- Anxious dogs can often develop better with the support of another dog than when they have to do everything alone (read without another dog).
- Playful dogs often become less frustrated when there is (almost) always someone who wants to ‘chain’ along too.
- Also for you as a dog owner, having several dogs can really be an enrichment. Seeing your two dogs enjoying themselves together and seeing them pull up to each other is wonderful.
- If your dog enjoys the company of other dogs, a second dog can really be a huge asset.
Two dogs now live in Debby’s family (from Doggo.nl). Below she talks about her personal experiences.
Eve and Bowie
For years I dreamed of having two dogs. With my previous dog Cinnamon that was unfortunately not an option. Cinnamon loved people, but not other dogs at all! The risk that it would not turn out well was too great. After Cinnamon, Eefje came into my life: a Spanish girl of almost 6 months old. She fit very well into our family with two children and also two cats. But after a while I saw that she was missing a playmate. She often tried to play with the cats, but they didn’t understand her crazy play arc and her playful antics.
On Facebook I saw the message that Eefje’s brother was still looking for a nice home. He would be a perfect match for her! The decision was made within a day and Eefje’s brother came to live with us. The reunion was so beautiful, they recognized each other immediately and were so happy to see each other again! They have been a unit from day one. They support each other, they play great fun together and often lie against each other on the couch. They are an enormous enrichment for each other. It is wonderful to see their interaction, how they communicate with each other and always visit each other. As good as my bond with them is, their bond is unique. Digging together, running together, ‘pelting’ together while playing. As a human being I can’t compensate for that.
So Eefje was alone with us for the first 2 months and I really like that afterwards. We were able to guide Eefje very well and get to know her as a person. After two months she was well settled and quite stable. After that we had all the attention for Bowie.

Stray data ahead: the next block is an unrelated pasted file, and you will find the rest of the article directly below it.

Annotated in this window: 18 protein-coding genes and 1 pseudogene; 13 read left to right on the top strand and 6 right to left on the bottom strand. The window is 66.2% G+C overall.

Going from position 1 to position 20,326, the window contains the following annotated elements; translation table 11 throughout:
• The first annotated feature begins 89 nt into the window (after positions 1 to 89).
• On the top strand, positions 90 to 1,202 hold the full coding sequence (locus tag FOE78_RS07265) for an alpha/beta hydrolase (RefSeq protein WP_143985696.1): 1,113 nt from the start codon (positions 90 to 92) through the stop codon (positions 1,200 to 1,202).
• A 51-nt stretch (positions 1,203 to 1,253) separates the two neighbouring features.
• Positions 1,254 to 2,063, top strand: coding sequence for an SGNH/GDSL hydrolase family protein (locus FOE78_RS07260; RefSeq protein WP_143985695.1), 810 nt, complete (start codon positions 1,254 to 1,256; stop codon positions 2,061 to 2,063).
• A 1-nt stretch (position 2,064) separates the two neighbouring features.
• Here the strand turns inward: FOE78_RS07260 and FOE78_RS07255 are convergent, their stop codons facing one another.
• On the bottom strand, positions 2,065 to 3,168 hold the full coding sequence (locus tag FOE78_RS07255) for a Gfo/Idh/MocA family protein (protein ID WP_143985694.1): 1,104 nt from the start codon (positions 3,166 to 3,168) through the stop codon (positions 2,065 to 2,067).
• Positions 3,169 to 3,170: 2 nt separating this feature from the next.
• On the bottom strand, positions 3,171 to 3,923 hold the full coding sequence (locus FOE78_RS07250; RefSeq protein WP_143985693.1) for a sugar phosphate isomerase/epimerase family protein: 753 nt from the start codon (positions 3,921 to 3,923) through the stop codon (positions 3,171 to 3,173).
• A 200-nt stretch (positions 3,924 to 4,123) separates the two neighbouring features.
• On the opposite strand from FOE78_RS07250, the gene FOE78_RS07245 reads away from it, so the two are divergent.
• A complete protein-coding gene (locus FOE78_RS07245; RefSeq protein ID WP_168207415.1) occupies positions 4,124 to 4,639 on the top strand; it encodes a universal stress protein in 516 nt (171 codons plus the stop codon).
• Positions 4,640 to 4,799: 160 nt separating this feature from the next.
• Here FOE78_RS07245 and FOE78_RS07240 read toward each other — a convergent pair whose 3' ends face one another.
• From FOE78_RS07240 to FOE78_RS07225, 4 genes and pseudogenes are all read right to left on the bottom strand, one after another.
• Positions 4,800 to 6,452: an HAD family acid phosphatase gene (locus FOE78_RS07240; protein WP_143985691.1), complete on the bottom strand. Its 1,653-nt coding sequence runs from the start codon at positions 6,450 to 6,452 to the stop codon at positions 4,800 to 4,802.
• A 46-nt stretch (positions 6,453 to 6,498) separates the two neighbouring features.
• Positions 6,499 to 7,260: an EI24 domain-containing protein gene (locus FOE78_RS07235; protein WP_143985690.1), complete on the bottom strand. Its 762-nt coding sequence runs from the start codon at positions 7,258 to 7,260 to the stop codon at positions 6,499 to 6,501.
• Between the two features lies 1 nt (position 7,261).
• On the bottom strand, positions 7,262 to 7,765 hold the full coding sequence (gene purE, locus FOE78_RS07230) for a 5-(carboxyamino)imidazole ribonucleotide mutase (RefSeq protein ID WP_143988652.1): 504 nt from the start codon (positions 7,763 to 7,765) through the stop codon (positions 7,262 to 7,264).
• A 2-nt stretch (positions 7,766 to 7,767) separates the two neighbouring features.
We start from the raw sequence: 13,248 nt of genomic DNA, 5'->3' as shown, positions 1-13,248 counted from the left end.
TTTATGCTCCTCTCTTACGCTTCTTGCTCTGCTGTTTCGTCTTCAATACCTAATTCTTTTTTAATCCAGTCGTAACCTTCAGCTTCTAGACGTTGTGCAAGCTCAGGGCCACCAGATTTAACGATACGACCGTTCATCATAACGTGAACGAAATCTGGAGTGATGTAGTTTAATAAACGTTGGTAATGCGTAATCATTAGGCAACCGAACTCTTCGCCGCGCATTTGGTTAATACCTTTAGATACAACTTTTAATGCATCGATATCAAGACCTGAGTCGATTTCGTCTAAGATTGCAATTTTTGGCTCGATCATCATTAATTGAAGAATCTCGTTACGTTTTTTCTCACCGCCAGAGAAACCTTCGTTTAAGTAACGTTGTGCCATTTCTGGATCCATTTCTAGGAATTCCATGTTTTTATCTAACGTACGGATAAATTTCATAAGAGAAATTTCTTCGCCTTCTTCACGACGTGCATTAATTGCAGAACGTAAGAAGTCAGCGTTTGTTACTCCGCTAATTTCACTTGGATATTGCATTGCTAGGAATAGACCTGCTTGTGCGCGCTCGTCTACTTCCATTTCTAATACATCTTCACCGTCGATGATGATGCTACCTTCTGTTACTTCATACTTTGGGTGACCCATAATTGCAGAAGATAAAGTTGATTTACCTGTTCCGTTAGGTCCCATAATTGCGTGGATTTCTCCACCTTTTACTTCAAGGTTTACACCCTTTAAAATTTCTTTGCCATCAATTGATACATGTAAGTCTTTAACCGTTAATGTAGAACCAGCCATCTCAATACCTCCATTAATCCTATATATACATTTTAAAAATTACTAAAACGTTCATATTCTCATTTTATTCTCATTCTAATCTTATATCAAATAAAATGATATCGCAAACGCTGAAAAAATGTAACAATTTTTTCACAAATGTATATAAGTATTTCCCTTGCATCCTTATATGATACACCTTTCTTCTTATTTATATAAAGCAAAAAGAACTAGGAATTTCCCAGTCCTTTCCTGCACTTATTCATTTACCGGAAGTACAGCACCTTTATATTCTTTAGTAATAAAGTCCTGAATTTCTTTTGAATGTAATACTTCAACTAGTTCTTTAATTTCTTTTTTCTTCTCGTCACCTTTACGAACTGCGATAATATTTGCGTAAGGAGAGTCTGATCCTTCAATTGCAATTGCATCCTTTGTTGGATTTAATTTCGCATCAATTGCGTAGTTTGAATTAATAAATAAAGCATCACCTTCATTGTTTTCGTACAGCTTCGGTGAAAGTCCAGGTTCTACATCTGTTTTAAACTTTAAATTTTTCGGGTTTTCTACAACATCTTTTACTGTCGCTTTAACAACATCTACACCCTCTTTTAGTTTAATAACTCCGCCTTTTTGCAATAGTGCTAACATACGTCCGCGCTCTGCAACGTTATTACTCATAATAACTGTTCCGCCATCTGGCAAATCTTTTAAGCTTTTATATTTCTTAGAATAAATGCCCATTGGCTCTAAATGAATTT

As Sylvia described above: a good match is essential! Eefje and Bowie are the same age, they come from the same litter. Their play needs and play style are the same. What is different is their strength and motor skills. Bowie is a lot stronger, bigger and crazier. We sometimes call them here at home with a wink the elephant and the deer. While playing you sometimes see that Eefje takes a break when Bowie is a bit too rude. She indicates very well when to put the brakes on.
Many points have already been mentioned above, but I would like to mention these 3:
Sylvia mentioned it before: dogs are very good with each other influence behaviour. In a positive, but also in a negative sense. Eefje is a brave dog. Bowie looks tough, but is quite insecure. He already takes his sister as an example during walks and is therefore more daring. He is greatly supported by her. Beautiful to see! But it also goes the other way. For example, Bowie barks at passers-by as soon as he sees them pass by our house. Eefje did not do that before, but has adopted this behavior from Bowie.
Walking with 2 dogs is really getting used to in the beginning: lines that become entwined and also the pace, which can be different for both dogs. One sniffs every blade of grass and the other wants to quickly go to the playing field. But you also get used to this and after a while you find skill in it.
We used to always go with the whole family with the car on holiday. Everything fit perfectly: two adults, two children, one dog and the luggage of course. But now we have a problem! It’s not going to fit anymore, so we have to come up with a solution. Bigger car? Trailer? It will probably work out, but this is something we had NOT thought about. 😉
Do you have a social dog that likes to interact with other dogs? Then a second dog can certainly be an enormous enrichment. It is also a beautiful spectacle for you to see how they interact with each other and how much fun they can get from each other. Especially if you’re interested in dog behavior, you’re going to see other aspects of the behavior; jealousy, limiting each other, helping each other, learning from each other and the affection they show each other.
This article was written by Sylvia Aerts, qualified behavioral expert at Online dog school Wel Fair. Debby van Dongen added her experiences.